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Scarlet Fever

  • Author: Bahman Sotoodian, MD; Chief Editor: William D James, MD  more...
 
Updated: Mar 07, 2016
 

Background

Scarlet fever (known as scarlatina in older literature references) is a syndrome characterized by exudative pharyngitis (see the image below), fever, and bright-red exanthem. It is caused by streptococcal pyrogenic exotoxins (SPEs) types A, B, and C produced by group A beta-hemolytic streptococci (GABHS) found in secretions and discharge from the nose, ears, throat, and skin. Scarlet fever may follow streptococcal wound infections or burns, as well as upper respiratory tract infections. Food-borne outbreaks have been reported.[1, 2]

The exudative pharyngitis typical of scarlet fever The exudative pharyngitis typical of scarlet fever. Although the tongue is somewhat out of focus, the whitish coating observed early in scarlet fever is visible.

See 15 Back-to-School Illnesses You Should Know, a Critical Images slideshow, to help identify conditions that may occur in young patients after they return to the classroom.

Ordinarily, scarlet fever evolves from a tonsillar/pharyngeal focus, although the rash develops in less than 10% of cases of “strep throat.” The site of bacterial replication tends to be inconspicuous compared to the possible dramatic effects of released toxins. Exotoxin-mediated streptococcal infections range from localized skin disorders (eg, bullous impetigo) to the widespread eruption of scarlet fever to the uncommon but highly lethal streptococcal toxic shock syndrome.

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Pathophysiology

As the name “scarlet fever” implies, an erythematous eruption is associated with a febrile illness. The circulating toxin, produced by GABHS and often referred to as erythemogenic or erythrogenic toxin, causes the pathognomonic rash as a consequence of local production of inflammatory mediators and alteration of the cutaneous cytokine milieu. This results in a sparse inflammatory response and dilatation of blood vessels, leading to the characteristic scarlet color of the rash.[3]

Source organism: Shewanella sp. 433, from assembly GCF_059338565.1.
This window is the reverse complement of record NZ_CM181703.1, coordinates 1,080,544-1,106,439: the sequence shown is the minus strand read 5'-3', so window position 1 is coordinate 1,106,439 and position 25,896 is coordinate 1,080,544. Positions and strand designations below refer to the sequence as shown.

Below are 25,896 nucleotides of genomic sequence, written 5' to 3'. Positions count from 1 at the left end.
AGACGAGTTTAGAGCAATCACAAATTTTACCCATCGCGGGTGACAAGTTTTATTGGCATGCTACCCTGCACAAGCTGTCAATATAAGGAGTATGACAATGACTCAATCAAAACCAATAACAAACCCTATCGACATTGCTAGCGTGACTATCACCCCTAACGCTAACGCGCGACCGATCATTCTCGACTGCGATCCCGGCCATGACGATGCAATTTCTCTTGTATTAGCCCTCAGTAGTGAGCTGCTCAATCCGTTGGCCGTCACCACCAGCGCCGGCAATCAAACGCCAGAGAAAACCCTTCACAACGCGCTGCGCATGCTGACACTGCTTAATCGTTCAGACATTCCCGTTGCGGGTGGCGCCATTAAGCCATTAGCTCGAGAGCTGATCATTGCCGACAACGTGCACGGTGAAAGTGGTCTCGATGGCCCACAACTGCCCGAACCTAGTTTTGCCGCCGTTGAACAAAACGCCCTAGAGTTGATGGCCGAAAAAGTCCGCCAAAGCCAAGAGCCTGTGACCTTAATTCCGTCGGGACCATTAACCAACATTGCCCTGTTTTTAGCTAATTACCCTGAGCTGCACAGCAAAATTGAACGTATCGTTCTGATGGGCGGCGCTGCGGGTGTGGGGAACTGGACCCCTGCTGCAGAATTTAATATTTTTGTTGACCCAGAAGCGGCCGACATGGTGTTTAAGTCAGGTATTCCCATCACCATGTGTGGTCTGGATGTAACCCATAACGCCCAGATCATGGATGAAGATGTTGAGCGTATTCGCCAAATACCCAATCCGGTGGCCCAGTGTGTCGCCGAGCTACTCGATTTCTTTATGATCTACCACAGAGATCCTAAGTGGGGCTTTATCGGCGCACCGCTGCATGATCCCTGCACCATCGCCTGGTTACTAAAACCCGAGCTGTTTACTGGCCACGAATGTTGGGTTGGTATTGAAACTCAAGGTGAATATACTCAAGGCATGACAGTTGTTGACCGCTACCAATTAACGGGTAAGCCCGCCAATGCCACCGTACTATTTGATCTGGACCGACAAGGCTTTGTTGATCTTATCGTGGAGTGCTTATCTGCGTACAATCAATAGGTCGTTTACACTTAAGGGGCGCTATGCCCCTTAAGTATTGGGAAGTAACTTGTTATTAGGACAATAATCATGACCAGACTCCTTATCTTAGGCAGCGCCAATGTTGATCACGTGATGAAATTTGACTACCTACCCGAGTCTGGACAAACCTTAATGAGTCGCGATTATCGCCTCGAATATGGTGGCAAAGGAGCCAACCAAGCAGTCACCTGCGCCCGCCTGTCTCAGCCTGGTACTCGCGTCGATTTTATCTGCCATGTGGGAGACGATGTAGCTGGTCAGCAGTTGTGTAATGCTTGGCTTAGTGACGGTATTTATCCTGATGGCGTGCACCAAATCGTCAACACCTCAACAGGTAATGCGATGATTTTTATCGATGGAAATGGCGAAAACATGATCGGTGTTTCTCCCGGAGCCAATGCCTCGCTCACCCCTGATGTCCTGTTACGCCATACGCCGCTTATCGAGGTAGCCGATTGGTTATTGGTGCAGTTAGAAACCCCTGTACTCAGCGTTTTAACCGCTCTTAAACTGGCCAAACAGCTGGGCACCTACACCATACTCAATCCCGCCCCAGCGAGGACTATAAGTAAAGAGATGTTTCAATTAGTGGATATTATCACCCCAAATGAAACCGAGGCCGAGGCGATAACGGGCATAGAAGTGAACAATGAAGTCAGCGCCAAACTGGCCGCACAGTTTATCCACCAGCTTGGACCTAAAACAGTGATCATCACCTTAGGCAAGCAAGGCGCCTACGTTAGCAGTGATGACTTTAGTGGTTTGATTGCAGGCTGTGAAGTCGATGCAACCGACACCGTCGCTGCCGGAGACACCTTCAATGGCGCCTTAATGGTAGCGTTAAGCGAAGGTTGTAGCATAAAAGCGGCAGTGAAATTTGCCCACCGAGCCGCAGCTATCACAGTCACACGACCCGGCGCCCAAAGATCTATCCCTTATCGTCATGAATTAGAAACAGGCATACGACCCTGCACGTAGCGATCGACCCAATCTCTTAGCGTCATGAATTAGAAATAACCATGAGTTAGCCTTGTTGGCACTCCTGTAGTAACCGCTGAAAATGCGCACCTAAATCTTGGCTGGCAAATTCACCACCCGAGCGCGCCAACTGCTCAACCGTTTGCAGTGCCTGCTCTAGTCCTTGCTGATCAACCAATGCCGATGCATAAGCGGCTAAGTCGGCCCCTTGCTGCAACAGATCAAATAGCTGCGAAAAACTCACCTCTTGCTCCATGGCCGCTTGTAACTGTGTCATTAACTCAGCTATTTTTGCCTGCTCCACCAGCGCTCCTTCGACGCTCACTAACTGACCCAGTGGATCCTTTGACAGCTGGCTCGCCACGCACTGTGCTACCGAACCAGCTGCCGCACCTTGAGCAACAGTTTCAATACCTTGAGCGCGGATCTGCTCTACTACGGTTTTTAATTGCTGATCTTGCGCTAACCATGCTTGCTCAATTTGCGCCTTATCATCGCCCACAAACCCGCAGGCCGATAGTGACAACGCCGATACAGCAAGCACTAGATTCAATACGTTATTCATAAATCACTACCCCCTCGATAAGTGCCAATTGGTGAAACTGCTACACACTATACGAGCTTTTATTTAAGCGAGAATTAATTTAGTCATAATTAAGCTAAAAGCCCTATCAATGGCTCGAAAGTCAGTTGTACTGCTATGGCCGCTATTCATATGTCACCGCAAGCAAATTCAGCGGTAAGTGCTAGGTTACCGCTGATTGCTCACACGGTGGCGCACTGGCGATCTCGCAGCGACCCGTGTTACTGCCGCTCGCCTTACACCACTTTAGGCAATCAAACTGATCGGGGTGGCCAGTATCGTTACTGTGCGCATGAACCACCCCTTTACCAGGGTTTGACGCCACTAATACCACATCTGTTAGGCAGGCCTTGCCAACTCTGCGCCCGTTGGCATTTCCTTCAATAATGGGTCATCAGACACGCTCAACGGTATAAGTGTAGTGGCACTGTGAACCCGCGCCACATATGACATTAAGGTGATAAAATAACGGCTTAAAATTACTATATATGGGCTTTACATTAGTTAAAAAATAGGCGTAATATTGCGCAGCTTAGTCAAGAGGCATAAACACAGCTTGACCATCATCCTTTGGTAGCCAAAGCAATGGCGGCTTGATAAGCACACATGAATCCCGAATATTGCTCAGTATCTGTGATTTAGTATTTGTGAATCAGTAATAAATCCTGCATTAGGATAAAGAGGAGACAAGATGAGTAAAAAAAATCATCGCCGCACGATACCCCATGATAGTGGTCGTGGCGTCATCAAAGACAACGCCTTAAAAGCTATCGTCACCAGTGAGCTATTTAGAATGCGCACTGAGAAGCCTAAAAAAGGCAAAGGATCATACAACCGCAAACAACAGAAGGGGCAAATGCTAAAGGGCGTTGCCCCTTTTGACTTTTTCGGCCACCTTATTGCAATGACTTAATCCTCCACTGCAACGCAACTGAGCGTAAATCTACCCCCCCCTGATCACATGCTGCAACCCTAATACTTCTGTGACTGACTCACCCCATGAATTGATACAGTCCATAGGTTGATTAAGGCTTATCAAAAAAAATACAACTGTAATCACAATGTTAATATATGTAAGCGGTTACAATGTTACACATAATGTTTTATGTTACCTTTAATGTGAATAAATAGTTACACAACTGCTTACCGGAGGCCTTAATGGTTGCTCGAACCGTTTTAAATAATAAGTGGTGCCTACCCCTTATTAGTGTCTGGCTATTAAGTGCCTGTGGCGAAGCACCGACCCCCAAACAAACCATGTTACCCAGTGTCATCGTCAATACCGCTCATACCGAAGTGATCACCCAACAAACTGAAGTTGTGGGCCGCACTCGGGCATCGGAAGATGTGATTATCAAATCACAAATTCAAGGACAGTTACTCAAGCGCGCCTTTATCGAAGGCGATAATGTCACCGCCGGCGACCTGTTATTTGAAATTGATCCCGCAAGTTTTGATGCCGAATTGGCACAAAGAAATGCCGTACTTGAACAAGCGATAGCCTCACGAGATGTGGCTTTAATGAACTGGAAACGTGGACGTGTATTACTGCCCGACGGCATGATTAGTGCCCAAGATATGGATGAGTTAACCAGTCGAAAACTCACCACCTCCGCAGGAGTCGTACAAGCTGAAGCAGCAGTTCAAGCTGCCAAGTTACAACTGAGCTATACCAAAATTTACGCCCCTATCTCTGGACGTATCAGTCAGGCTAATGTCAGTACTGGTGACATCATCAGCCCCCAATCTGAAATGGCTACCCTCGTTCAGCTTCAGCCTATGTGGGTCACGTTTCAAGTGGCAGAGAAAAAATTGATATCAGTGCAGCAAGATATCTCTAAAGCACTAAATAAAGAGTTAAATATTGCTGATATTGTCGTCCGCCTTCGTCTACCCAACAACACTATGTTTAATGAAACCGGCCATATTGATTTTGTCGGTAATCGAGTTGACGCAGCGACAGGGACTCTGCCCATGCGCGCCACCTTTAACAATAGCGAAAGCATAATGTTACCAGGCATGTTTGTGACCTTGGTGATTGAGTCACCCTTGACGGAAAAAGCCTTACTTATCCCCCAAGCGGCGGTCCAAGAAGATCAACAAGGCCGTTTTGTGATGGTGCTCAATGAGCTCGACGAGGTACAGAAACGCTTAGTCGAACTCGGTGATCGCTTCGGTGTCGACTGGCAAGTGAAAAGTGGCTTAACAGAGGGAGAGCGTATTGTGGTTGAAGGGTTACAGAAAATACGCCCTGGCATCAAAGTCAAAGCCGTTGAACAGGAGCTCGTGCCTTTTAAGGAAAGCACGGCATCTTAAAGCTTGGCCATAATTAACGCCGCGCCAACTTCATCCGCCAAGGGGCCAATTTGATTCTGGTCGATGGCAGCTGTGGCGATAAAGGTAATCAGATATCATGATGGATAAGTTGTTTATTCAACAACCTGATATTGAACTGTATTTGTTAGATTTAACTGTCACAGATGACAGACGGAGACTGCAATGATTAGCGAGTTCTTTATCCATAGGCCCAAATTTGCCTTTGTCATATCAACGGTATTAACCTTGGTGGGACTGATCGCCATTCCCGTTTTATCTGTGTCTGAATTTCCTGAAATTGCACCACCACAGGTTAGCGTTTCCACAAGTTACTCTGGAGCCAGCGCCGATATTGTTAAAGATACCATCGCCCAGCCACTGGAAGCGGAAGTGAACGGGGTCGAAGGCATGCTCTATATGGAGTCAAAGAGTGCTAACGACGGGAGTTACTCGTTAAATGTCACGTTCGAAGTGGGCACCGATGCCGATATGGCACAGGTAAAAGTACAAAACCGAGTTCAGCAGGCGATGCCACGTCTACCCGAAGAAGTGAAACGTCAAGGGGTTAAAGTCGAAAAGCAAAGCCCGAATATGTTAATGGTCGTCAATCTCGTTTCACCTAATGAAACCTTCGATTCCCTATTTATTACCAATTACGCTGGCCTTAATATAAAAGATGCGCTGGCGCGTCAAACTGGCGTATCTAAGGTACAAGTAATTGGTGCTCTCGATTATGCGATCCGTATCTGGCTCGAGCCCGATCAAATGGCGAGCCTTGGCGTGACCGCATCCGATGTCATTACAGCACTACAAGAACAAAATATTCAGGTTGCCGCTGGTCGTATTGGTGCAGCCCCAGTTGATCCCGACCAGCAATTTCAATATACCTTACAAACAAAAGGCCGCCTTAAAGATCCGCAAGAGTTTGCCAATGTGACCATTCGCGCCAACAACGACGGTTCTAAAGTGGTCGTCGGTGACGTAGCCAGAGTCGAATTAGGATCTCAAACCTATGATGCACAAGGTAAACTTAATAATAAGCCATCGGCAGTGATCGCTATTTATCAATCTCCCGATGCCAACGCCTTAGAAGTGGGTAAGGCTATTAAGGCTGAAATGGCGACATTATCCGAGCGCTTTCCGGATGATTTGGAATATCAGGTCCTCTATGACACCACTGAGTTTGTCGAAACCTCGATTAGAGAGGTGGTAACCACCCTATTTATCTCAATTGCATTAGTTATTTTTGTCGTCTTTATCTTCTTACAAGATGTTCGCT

Usually, the sites of GABHS replication in scarlet fever are the tonsils and pharynx. Clinically indistinguishable, scarlet fever may follow streptococcal infection of the skin and soft tissue, surgical wounds (ie, surgical scarlet fever), or the uterus (ie, puerperal scarlet fever).

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Etiology

Scarlet fever is a streptococcal disease. Streptococci are gram-positive cocci that grow in chains. They are classified by their ability to produce a zone of hemolysis on blood agar and by differences in carbohydrate cell wall components (A-H and K-T). They may be alpha-hemolytic (partial hemolysis), beta-hemolytic (complete hemolysis), or gamma-hemolytic (no hemolysis).

Group A streptococci are normal inhabitants of the nasopharynx. Group A streptococci can cause pharyngitis, skin infections (including erysipelas pyoderma and cellulitis), pneumonia, bacteremia, and lymphadenitis.

Most streptococci excrete hemolyzing enzymes and toxins. The erythrogenic toxins produced by GABHS are the cause of the rash of scarlet fever. The erythema-producing toxin was discovered by Dick and Dick in 1924. Scarlet fever is usually associated with pharyngitis; however, in rare cases, it follows streptococcal infections at other sites.

Although infections may occur year-round, the incidence of pharyngeal disease is highest in school-aged children during winter and spring and in a setting of crowding and close contact. Person-to-person spread by means of respiratory droplets is the most common mode of transmission. It can rarely be spread through contaminated food, as seen in an outbreak in China.[2]

The organism is able to survive extremes of temperature and humidity, which allows spread by fomites. Geographic distribution of skin infections tends to favor warmer or tropical climates and occurs mainly in summer or early fall in temperate climates.

The incubation period for scarlet fever ranges from 12 hours to 7 days. Patients are contagious during the acute illness and during the subclinical phase.

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Epidemiology

As many as 10% of the population contracts group A streptococcal pharyngitis. Of this group, as many as 10% then develop scarlet fever.

In the past century, the number of cases of scarlet fever has remained high, with marked decrease in case-mortality rates secondary to widespread use of antibiotics. Transmission usually occurs via airborne respiratory particles that can be spread from infected patients and asymptomatic carriers.

The infection rate increases in overcrowded situations (eg, schools, institutional settings) and it peaks during late fall, winter, and spring in temperate environments. Immunity, which is type specific, may be induced by a carrier state or overt infection. In adulthood, incidence decreases markedly as immunity develops to the most prevalent serotypes. Complications (eg, rheumatic fever) are more common in recent immigrants to the United States.